knew of both 2 and 3 John, however Origen is reported as saying "all do not consider them genuine." Similarly, Dionysius of Alexandria
Dionysius of Alexandria
Pope Dionysius of Alexandria, named "the Great," was the Pope of Alexandria from 248 until his death on November 17, 265 after seventeen years as a bishop. He was the first Pope to hold the title "the Great" . We have information on Dionysius because during his lifetime, Dionysius wrote many...

, Origen's pupil, was aware of a "reputed Second or Third Epistle of John." Also around this time 3 John is thought to have been known in North Africa as it was referred to in Sententiae Episcoporum, produced by the Seventh Council of Carthage.

There was also doubt about the authority of 3 John, with Eusebius listing it and 2 John as "disputed books" despite describing them as "well-known and acknowledged by most." Although Eusebius believed the Apostle wrote the Gospel and the epistles, it is likely that doubt about the fidelity of the author of 2 and 3 John was a factor in causing them to be disputed. By the end of the fourth century the Presbyter (author of 2 and 3 John) was thought to be a different person to the Apostle John. This opinion, although reported by Jerome
Saint Jerome was a Roman Christian priest, confessor, theologian and historian, and who became a Doctor of the Church. He was the son of Eusebius, of the city of Stridon, which was on the border of Dalmatia and Pannonia...

, was not held by all, as Jerome himself attributed the epistles to John the Apostle.

All three Johannine epistles were recognised by the 39th festal letter of Athanasius, the Synod of Hippo
Synod of Hippo
The Synod of Hippo refers to the synod of 393 which was hosted in Hippo Regius in northern Africa during the early Christian Church. Additional synods were held in 394, 397, 401 and 426....

 and the Council of Carthage. Additionally Didymus the blind
Didymus the Blind
Didymus the Blind was a Coptic Church theologian of Alexandria, whose famous Catechetical School he led for about half a century. He became blind at a very young age, and therefore ignorant of the rudiments of learning...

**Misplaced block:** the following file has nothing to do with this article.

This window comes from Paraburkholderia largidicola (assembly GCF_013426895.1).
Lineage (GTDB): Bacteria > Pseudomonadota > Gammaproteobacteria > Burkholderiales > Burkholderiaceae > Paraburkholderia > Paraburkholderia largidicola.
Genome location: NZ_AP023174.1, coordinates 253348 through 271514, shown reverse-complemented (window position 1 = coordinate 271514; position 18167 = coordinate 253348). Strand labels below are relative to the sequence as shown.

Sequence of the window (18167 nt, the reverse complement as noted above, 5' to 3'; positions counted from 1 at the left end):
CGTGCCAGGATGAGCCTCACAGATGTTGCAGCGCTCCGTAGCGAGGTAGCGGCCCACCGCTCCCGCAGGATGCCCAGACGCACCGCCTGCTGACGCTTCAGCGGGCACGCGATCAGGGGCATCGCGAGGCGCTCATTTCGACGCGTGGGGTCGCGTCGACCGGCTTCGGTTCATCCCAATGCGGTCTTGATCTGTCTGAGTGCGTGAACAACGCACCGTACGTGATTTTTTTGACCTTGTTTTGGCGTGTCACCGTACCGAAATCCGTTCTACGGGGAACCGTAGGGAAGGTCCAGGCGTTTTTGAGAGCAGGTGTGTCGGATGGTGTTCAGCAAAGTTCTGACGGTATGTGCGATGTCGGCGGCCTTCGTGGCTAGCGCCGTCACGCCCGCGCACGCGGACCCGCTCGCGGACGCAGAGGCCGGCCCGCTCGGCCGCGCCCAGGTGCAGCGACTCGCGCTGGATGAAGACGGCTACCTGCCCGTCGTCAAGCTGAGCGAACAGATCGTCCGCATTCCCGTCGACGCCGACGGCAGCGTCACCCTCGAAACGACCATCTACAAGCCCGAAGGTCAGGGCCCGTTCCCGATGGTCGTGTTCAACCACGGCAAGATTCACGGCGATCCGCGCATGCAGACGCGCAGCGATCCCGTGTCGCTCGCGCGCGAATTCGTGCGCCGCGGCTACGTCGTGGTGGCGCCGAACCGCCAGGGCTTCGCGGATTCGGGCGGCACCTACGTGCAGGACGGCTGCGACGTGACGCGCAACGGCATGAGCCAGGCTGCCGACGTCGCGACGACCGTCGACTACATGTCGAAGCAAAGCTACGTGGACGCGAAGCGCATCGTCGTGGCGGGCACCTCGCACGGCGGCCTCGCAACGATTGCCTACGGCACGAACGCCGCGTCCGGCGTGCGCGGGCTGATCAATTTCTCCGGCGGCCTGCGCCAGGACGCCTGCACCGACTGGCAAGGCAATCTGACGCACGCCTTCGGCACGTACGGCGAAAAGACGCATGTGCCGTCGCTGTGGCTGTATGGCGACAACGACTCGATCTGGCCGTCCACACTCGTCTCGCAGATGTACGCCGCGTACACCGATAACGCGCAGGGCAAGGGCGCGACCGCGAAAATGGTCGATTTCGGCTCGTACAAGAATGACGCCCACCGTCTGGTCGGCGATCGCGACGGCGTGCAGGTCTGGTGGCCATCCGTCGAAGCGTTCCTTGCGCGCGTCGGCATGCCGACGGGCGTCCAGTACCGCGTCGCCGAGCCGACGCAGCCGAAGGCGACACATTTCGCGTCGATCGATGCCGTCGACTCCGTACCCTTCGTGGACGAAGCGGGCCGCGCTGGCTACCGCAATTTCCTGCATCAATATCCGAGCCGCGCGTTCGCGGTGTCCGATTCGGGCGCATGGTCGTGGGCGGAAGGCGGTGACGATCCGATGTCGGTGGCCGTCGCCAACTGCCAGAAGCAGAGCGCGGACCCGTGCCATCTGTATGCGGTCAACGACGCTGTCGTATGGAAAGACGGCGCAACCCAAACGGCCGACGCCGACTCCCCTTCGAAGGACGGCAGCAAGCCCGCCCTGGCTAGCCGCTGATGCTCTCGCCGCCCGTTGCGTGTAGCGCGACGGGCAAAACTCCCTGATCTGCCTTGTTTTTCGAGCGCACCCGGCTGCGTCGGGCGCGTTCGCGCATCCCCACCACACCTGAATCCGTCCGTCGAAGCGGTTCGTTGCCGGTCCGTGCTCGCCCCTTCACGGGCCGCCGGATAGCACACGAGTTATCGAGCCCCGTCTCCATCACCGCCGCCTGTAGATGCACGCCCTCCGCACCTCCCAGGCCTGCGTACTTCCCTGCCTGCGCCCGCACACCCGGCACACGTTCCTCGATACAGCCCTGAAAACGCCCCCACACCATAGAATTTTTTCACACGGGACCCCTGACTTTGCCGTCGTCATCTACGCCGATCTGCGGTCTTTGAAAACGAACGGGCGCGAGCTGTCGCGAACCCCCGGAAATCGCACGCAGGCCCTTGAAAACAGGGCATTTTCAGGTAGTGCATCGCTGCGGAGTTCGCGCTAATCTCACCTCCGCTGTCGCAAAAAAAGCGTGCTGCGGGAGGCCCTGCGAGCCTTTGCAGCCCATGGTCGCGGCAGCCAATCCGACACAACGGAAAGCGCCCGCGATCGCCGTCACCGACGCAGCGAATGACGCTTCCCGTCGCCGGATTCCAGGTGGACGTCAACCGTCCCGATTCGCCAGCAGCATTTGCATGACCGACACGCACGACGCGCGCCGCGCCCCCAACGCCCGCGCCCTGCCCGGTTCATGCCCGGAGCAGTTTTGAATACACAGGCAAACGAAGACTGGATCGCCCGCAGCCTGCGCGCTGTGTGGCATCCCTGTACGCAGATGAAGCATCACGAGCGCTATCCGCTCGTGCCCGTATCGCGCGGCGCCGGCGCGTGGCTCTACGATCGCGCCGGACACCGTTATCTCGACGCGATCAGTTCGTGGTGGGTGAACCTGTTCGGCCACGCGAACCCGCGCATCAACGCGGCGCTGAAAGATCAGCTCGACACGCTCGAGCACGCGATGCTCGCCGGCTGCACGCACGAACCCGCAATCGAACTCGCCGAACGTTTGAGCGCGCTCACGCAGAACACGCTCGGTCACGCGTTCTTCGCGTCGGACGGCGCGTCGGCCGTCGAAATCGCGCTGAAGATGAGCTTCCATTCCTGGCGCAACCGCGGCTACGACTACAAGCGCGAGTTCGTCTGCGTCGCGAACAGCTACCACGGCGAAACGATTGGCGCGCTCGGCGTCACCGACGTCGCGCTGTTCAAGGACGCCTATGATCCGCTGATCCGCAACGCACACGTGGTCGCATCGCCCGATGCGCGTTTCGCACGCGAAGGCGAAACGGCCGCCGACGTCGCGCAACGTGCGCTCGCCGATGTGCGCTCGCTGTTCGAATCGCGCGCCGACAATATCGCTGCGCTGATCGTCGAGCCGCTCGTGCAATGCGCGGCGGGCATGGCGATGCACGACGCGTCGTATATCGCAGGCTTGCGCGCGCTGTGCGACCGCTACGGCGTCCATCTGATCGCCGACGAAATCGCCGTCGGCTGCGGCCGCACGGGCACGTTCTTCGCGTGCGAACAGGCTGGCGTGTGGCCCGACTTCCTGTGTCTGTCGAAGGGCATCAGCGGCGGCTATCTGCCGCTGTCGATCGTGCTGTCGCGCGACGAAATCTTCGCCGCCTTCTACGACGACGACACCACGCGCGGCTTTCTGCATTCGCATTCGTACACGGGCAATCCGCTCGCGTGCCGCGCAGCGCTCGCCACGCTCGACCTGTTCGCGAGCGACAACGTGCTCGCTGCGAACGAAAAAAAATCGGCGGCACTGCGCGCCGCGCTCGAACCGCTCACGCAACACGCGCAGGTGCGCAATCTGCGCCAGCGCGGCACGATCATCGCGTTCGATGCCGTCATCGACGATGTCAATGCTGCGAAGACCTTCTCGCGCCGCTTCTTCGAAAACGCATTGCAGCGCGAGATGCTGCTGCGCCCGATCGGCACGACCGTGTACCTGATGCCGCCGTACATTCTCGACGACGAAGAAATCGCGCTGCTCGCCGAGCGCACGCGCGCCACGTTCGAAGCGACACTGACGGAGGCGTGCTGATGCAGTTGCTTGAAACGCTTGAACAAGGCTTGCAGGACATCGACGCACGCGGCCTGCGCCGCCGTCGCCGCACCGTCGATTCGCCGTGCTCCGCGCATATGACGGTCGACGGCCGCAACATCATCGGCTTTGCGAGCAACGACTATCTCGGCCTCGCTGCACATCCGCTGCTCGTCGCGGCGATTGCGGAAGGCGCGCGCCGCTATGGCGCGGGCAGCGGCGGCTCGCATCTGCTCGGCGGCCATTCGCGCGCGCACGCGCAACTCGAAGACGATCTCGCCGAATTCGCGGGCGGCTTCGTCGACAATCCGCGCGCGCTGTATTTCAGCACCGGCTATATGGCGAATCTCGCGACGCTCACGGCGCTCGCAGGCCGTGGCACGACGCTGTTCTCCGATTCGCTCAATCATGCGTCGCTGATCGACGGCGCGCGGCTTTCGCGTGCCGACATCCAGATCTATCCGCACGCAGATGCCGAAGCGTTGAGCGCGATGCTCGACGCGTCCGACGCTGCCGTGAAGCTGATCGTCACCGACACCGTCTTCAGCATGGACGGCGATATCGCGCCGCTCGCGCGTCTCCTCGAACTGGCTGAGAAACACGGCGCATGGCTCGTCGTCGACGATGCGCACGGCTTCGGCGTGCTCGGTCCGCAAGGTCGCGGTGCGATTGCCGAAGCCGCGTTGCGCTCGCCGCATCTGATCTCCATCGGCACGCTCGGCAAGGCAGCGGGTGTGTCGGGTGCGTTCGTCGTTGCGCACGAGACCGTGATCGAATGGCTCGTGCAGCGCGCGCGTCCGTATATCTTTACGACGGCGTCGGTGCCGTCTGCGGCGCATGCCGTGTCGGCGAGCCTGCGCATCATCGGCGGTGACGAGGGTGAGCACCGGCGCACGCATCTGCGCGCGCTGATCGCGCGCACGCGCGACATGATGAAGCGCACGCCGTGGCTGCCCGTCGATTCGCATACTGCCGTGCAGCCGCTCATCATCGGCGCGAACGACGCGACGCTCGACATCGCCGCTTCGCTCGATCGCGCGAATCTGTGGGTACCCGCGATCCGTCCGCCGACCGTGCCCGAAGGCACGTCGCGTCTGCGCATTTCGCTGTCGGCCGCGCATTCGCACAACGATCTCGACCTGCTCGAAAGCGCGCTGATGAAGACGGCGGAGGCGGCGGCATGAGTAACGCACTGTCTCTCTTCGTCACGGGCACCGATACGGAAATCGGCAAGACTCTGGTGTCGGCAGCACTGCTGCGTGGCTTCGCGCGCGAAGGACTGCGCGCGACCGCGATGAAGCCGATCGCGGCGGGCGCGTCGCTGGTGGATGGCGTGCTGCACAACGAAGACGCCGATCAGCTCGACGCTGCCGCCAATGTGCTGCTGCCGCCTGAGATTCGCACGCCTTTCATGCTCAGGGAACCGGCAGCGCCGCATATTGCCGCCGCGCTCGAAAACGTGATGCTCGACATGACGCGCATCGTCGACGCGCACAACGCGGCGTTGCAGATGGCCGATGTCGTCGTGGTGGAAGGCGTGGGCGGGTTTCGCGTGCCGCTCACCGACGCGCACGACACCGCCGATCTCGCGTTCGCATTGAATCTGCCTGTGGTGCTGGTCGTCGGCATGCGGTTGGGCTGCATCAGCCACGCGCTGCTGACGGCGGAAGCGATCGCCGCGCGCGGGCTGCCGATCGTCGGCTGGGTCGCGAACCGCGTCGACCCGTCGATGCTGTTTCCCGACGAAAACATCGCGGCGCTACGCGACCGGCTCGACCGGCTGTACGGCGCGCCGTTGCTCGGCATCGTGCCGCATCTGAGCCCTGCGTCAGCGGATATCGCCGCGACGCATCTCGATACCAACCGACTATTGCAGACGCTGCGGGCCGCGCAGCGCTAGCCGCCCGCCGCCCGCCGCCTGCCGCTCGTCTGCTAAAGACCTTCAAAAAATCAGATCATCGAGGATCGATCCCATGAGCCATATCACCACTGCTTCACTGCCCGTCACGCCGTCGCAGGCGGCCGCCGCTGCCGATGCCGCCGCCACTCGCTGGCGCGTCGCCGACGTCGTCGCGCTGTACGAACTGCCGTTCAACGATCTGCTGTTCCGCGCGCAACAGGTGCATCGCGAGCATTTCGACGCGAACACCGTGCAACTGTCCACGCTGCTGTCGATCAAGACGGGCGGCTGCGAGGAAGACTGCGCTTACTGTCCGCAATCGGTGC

wrote a commentary on all three epistles, showing that by the early 5th century they were being considered as a single unit.

The late attestation for 3 John in the 3rd century, and doubts about authority continuing until even later, is probably due to the lack of certainty regarding the epistles authorship. 1 John does not give direct information about its author, but it was considered apostolic, alongside the Gospel of John. " and 3 John, in comparison, are written by the mysterious "elder" or "Presbyter". This difference was responsible for the belief that 2 and 3 John were written by some one other than the apostle. Paradoxically their acceptance in to the canon was due to the change in belief that they were in fact of apostolic origin. However Brooke does caution that the late attestation may be due to the very short nature of the letter.


3 John is preserved in many of the old manuscripts of the New Testament. Between the different copies there are no major difficulties or differences, meaning that there is very little doubt over determining what is the original text.


  • v.1-3 Gaius commended for the truth that is in him
  • v.5-8 Hospitality and generosity commended
  • v.9-11 Diotrephes
  • v.12 Demetrius
  • v.13-14 Farewell

See also

  • Textual variants in the Third Epistle of John

External links

Online translations